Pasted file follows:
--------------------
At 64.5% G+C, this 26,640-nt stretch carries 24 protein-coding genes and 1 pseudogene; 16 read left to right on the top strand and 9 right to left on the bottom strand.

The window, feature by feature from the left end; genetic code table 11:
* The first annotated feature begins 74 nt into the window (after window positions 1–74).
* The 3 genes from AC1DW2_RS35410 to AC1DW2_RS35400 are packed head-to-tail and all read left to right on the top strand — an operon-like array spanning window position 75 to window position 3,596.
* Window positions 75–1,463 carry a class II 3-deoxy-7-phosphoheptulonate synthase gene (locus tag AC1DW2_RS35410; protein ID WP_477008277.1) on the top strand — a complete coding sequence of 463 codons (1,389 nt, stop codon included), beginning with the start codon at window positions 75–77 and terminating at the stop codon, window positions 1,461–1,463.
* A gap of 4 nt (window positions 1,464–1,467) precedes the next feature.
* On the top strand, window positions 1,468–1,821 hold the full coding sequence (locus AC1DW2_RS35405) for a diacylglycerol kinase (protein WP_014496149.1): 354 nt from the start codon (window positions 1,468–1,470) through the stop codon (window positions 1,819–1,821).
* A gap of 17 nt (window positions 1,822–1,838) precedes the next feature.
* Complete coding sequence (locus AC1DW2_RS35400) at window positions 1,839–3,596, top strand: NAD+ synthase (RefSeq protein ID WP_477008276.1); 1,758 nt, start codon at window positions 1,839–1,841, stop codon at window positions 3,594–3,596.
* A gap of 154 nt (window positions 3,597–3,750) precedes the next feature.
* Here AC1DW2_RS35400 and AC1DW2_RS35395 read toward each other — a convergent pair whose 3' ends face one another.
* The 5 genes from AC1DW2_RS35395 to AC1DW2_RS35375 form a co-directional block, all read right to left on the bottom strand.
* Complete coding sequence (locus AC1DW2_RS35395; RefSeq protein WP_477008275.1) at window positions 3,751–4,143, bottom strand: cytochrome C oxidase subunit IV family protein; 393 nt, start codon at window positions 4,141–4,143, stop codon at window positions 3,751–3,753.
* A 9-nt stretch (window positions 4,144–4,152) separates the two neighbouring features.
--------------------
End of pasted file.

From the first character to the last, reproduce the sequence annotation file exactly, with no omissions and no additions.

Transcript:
At 64.5% G+C, this 26,640-nt stretch carries 24 protein-coding genes and 1 pseudogene; 16 read left to right on the top strand and 9 right to left on the bottom strand.

The window, feature by feature from the left end; genetic code table 11:
* The first annotated feature begins 74 nt into the window (after window positions 1–74).
* The 3 genes from AC1DW2_RS35410 to AC1DW2_RS35400 are packed head-to-tail and all read left to right on the top strand — an operon-like array spanning window position 75 to window position 3,596.
* Window positions 75–1,463 carry a class II 3-deoxy-7-phosphoheptulonate synthase gene (locus tag AC1DW2_RS35410; protein ID WP_477008277.1) on the top strand — a complete coding sequence of 463 codons (1,389 nt, stop codon included), beginning with the start codon at window positions 75–77 and terminating at the stop codon, window positions 1,461–1,463.
* A gap of 4 nt (window positions 1,464–1,467) precedes the next feature.
* On the top strand, window positions 1,468–1,821 hold the full coding sequence (locus AC1DW2_RS35405) for a diacylglycerol kinase (protein WP_014496149.1): 354 nt from the start codon (window positions 1,468–1,470) through the stop codon (window positions 1,819–1,821).
* A gap of 17 nt (window positions 1,822–1,838) precedes the next feature.
* Complete coding sequence (locus AC1DW2_RS35400) at window positions 1,839–3,596, top strand: NAD+ synthase (RefSeq protein ID WP_477008276.1); 1,758 nt, start codon at window positions 1,839–1,841, stop codon at window positions 3,594–3,596.
* A gap of 154 nt (window positions 3,597–3,750) precedes the next feature.
* Here AC1DW2_RS35400 and AC1DW2_RS35395 read toward each other — a convergent pair whose 3' ends face one another.
* The 5 genes from AC1DW2_RS35395 to AC1DW2_RS35375 form a co-directional block, all read right to left on the bottom strand.
* Complete coding sequence (locus AC1DW2_RS35395; RefSeq protein WP_477008275.1) at window positions 3,751–4,143, bottom strand: cytochrome C oxidase subunit IV family protein; 393 nt, start codon at window positions 4,141–4,143, stop codon at window positions 3,751–3,753.
* A 9-nt stretch (window positions 4,144–4,152) separates the two neighbouring features.